The 2016 Nobel Peace Prize was awarded October 7, 2016, to Colombian President Juan Manuel Santos, who became president in 2010 and signed a historic peace deal with FARC rebel leader Rodrigo Londono in September.
The deal was hailed as an end to 52 years of war, which has cost the lives of at least 220,000 Colombians and displaced close to 6 million people. It also provided a pathway for FARC to disarm and become a political party. Although the peace deal was rejected at a referendum by a tiny margin of 50.23% to 49.76%, both sides have said they will try to salvage the accord.
The prize worth 8 million Swedish crowns ($930,000) was announced at the Norwegian Nobel Institute and will be presented in Oslo on December 10.
The Norwegian Nobel Committee each year awards the Nobel Peace Prize “to the person who shall have done the most or the best work for fraternity between nations, for the abolition or reduction of standing armies and for the holding and promotion of peace congresses.” It is one of the five Nobel Prizes established by the 1895 will of Alfred Nobel (who died in 1896), awarded for outstanding contributions in chemistry, physics, literature, peace, and physiology or medicine.
The Nobel Peace Prize has been awarded 97 times to 130 Nobel Laureates between 1901 and 2016, 104 individuals and 26 organizations. Since the International Committee of the Red Cross has been awarded the Nobel Peace Prize three times (in 1917, 1944 and 1963), and the Office of the United Nations High Commissioner for Refugees has been awarded the Nobel Peace Prize two times (in 1954 and 1981), there are 23 individual organizations which have been awarded the Nobel Peace Prize.
For the past 10 years the Nobel Peace Prize was awarded to:
2015. National Dialogue Quartet “for its decisive contribution to the building of a pluralistic democracy in Tunisia in the wake of the Jasmine Revolution of 2011”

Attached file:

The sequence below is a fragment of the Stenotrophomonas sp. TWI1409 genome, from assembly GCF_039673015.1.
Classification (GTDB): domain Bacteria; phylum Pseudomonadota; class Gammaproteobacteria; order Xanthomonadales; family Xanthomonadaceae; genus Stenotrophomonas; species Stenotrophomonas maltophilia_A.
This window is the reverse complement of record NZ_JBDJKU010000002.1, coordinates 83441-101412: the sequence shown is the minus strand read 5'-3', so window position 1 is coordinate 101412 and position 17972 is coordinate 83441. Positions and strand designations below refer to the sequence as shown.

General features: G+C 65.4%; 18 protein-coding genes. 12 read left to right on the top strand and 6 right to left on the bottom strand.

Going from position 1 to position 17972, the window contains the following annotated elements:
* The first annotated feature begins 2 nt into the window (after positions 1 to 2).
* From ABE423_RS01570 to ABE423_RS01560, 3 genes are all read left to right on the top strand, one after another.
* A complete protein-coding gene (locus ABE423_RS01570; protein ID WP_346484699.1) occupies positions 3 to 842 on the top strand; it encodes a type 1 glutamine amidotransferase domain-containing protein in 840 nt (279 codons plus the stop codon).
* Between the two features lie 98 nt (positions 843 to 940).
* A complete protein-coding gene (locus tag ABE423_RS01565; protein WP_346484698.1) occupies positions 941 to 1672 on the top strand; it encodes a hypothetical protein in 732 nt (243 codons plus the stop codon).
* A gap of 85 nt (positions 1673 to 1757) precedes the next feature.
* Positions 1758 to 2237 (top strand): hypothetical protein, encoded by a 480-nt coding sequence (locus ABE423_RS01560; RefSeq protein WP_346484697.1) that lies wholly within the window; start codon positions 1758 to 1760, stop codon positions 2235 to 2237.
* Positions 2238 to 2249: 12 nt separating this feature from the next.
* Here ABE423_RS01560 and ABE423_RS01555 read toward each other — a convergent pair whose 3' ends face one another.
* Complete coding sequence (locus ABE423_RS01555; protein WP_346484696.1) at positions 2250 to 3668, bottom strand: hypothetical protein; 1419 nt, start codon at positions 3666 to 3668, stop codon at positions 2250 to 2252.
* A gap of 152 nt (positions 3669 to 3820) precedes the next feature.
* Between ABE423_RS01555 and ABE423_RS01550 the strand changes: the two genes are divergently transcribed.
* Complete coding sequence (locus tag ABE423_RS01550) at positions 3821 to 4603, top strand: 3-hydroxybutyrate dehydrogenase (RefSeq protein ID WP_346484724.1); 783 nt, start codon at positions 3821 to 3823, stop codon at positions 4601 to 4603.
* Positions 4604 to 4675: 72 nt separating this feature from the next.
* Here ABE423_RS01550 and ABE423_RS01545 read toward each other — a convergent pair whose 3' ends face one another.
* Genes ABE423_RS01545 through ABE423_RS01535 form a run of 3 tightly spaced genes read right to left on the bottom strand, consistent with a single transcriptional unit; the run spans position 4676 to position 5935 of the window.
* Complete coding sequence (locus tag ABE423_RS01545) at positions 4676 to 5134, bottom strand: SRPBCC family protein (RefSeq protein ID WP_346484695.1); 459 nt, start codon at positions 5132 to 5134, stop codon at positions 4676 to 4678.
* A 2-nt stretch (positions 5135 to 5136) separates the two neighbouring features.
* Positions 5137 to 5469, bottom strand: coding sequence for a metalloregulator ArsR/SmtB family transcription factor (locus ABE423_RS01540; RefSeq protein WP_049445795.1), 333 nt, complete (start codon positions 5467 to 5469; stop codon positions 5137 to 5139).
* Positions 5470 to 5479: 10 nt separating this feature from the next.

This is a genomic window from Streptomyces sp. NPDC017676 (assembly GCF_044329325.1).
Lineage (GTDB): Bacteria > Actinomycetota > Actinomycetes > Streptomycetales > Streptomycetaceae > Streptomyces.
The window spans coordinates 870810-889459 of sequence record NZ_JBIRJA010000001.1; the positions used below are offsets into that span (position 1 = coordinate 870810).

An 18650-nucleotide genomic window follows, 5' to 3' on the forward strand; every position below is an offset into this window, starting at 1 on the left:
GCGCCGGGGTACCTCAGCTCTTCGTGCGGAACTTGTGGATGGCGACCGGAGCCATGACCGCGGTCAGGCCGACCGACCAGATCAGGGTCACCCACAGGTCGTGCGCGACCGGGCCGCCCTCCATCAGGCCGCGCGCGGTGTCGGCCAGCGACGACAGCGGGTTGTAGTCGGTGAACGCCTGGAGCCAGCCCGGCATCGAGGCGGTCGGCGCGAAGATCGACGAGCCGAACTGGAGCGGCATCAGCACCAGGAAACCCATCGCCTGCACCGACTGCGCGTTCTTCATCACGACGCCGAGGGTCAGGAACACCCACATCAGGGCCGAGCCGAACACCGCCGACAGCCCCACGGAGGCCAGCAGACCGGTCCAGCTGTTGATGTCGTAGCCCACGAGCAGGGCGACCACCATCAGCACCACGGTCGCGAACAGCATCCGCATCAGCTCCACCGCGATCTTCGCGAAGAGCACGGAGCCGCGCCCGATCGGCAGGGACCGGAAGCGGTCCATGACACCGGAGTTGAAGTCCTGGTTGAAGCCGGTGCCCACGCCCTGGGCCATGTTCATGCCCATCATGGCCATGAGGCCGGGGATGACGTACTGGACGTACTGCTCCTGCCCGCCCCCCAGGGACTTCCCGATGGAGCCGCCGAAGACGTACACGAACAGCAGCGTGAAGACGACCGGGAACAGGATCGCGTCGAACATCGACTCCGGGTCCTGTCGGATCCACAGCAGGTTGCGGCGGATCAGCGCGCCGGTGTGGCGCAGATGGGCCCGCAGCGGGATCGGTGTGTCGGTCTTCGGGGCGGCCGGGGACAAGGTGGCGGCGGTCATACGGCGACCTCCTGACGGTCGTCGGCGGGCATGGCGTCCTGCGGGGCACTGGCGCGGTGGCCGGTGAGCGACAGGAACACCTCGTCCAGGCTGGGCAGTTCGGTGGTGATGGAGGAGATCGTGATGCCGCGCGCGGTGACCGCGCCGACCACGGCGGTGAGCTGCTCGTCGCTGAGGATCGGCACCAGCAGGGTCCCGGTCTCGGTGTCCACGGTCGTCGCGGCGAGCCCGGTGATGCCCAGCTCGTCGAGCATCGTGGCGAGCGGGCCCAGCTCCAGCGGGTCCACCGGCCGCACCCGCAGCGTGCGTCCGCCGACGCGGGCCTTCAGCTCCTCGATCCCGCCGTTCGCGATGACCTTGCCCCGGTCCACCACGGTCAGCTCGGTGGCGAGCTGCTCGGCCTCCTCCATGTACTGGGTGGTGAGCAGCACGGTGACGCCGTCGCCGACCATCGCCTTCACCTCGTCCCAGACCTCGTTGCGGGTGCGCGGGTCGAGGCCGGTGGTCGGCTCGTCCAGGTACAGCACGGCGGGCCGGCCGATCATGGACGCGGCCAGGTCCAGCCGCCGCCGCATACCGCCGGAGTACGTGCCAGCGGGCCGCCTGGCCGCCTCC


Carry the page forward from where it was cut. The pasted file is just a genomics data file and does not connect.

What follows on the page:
2014. Kailash Satyarthi and Malala Yousafzai “for their struggle against the suppression of children and young people and for the right of all children to education”
2013. Organization for the Prohibition of Chemical Weapons (OPCW) “for its extensive efforts to eliminate chemical weapons”
2012. European Union (EU) “for over six decades contributed to the advancement of peace and reconciliation, democracy and human rights in Europe”
2011. Ellen Johnson Sirleaf, Leymah Gbowee and Tawakkol Karman “for their non-violent struggle for the safety of women and for women’s rights to full participation in peace-building work”
2010. Liu Xiaobo “for his long and non-violent struggle for fundamental human rights in China”
2009. Barack H. Obama “for his extraordinary efforts to strengthen international diplomacy and cooperation between peoples”
In a move called “a stunning surprise” by the New York Times, Barack Obama was nominated for the Nobel Peace Prize only 12 days after he took office in 2009. When he actually won the prize only months into his first term in office, many accused the Nobel Peace Prize Committee of being politically motivated since the president was chosen to receive the award for his “extraordinary efforts to strengthen international diplomacy and cooperation between peoples,” rather than any concrete achievements.
2008. Martti Ahtisaari “for his important efforts, on several continents and over more than three decades, to resolve international conflicts”